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329: Bad Running Advice - Part 1

Oct 19, 2023

Have you ever received running advice from a friend or well-meaning individual? What about on social media? The amount of running advice out there now is immeasurable.  What's good, what's bad, and what's in between? That's what we are diving into this week on our latest episode. 




1. Just running more will make you a better runner.

As runners, we need to look beyond just increasing mileage and explore other crucial aspects that contribute to a well-rounded training regimen.  While it's true that many runners could benefit by running more, it is not the only thing you need to do to become a better runner. We also need to focus on our mindset, strength & mobility, recovery, and nutrition.


2. You need to stretch more to prevent injury. Not necessarily true. 

While stretching can have some benefits for some people, static stretching does not prevent injury. There's a stark difference between static stretching and dynamic stretching, each with its own set of benefits and uses. Knowing when to use each type can be a game-changer for your training routine.


3. Push harder on every run if you want to get faster.  Nope. 

Our training needs to have a balance of easy days and hard days to reap the benefits of hard training.  Pushing hard on every run leads to injury and breakdown, especially when it's not being followed by proper rest and nutrition.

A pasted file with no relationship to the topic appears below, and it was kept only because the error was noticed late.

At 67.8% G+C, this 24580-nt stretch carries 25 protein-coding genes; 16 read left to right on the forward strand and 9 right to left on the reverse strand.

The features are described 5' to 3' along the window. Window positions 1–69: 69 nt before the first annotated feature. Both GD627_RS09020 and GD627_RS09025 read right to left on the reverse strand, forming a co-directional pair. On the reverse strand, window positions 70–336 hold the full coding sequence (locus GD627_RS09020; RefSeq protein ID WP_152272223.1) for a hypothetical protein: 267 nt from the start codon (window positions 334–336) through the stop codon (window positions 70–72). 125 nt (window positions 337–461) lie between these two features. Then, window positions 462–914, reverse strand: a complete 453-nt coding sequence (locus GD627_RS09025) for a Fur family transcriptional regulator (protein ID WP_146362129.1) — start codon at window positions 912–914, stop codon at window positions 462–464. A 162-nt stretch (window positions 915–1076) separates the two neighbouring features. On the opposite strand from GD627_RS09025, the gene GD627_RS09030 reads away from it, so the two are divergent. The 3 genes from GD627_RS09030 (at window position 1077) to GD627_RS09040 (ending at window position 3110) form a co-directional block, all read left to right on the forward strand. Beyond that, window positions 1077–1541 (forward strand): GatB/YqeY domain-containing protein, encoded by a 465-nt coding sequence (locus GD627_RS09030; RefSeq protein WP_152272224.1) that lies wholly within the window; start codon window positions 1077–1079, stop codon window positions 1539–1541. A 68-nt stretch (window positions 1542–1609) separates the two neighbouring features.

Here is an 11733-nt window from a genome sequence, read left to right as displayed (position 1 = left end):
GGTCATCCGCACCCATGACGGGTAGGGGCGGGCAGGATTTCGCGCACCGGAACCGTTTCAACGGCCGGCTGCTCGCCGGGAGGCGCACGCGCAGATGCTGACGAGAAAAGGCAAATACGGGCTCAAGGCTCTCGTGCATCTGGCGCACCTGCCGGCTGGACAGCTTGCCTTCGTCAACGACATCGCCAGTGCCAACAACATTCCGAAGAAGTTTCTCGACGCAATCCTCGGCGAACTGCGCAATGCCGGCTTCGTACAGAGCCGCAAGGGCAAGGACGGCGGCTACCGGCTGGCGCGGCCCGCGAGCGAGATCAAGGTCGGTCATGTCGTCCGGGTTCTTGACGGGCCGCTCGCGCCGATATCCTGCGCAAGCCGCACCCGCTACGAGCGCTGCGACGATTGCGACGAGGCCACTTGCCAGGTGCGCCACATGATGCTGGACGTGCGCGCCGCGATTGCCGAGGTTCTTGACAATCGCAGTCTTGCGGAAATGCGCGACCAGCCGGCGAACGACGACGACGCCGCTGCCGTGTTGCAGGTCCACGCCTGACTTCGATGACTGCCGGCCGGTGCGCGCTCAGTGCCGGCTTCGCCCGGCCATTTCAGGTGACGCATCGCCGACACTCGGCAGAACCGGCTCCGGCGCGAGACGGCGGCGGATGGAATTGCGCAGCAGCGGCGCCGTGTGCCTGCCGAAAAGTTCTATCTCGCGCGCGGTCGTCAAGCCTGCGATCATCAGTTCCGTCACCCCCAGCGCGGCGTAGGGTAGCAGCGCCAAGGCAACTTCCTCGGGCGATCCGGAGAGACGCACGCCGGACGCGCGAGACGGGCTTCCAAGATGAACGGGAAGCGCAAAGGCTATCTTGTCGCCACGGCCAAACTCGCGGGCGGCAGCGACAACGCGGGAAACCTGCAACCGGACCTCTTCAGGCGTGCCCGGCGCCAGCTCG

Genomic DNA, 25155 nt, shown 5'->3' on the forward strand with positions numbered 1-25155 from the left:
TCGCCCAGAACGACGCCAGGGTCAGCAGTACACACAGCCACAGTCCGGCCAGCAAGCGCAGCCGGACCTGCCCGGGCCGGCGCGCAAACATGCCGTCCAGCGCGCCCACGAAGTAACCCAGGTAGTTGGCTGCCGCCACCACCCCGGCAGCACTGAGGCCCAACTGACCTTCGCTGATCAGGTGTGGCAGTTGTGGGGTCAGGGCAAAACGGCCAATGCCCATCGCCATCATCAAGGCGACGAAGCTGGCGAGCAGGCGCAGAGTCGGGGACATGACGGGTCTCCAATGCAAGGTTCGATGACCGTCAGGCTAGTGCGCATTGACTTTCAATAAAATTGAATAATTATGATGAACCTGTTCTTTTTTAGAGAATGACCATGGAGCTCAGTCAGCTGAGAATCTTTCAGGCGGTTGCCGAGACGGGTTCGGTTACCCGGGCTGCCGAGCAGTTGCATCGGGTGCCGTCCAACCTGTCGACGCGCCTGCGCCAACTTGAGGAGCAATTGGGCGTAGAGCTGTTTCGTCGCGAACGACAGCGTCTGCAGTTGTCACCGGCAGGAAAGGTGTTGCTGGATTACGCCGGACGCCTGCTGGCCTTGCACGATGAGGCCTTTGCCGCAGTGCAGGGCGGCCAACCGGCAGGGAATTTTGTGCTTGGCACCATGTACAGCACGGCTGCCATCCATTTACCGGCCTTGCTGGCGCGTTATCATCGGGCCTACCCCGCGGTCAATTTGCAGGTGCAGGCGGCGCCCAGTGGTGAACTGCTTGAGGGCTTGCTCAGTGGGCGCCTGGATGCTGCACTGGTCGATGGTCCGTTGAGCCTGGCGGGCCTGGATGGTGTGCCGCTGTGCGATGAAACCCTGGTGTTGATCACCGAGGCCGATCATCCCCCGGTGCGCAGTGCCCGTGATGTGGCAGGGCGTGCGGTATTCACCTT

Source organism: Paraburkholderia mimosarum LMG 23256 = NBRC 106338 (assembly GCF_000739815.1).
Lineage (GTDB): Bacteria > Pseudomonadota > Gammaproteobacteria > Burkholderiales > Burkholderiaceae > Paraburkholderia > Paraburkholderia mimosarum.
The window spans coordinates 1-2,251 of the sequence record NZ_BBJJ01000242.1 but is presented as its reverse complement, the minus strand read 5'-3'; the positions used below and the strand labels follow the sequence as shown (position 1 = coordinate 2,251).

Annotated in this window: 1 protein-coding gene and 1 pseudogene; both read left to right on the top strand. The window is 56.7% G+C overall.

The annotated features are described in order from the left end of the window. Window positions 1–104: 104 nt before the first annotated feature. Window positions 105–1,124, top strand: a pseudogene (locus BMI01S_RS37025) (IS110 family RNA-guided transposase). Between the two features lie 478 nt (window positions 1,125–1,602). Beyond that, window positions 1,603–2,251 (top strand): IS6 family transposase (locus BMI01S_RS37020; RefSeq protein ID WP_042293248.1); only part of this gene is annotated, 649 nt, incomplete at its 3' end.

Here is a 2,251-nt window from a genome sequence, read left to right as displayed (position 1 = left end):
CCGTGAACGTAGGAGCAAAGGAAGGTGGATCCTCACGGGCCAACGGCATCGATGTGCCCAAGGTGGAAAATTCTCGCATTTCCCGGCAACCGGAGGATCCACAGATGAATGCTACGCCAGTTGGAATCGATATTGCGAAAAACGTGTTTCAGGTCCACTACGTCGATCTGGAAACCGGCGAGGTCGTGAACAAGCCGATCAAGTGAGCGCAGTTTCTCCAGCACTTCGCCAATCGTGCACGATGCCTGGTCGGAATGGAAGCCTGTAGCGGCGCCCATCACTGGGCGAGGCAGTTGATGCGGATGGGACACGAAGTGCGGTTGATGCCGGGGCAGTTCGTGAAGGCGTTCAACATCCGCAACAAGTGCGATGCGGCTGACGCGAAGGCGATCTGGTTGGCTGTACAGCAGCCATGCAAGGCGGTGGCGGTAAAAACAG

4. You should eat less on the days you don't run. Please don't believe this.

Your body needs consistent nourishment to recover from hard workouts and to maintain peak performance. Your body is not a math equation every day.  Some runners think that they their calorie input should match their calorie output, and this simply isn't true.  On rest days, even though you're not technically burning as many calories as on workout days, your body is still working to repair the damage done in your workouts and build the body back stronger.  It needs food for that.  If you restrict on rest days, your body is not able to fully repair itself, and this can lead to breakdown and injury.


5. HIIT is the best way for runners to strength train. We disagree.

Strength training plays a vital role in a runner's training schedule. It helps in building a strong foundation, enhances muscle power, and improves running efficiency. It is about focusing on the quality of movement rather than just clocking in hours. Contrary to popular belief, High-Intensity Interval Training (HIIT) might not be the best approach for runners. Although HIIT workouts can be beneficial in certain contexts, runners already get plenty of cardio from their regular running sessions. Thus, dedicating time to functional strength training and heavier lifting is a more efficient use of training time for runners.

Becoming a better runner isn't solely about running more. It's about implementing a holistic training approach that incorporates strength training, goal-setting, proper fueling, and understanding the importance of stretching and mobility. It's about looking beyond the miles and focusing on the myriad of factors that contribute to making you a stronger, more efficient runner.

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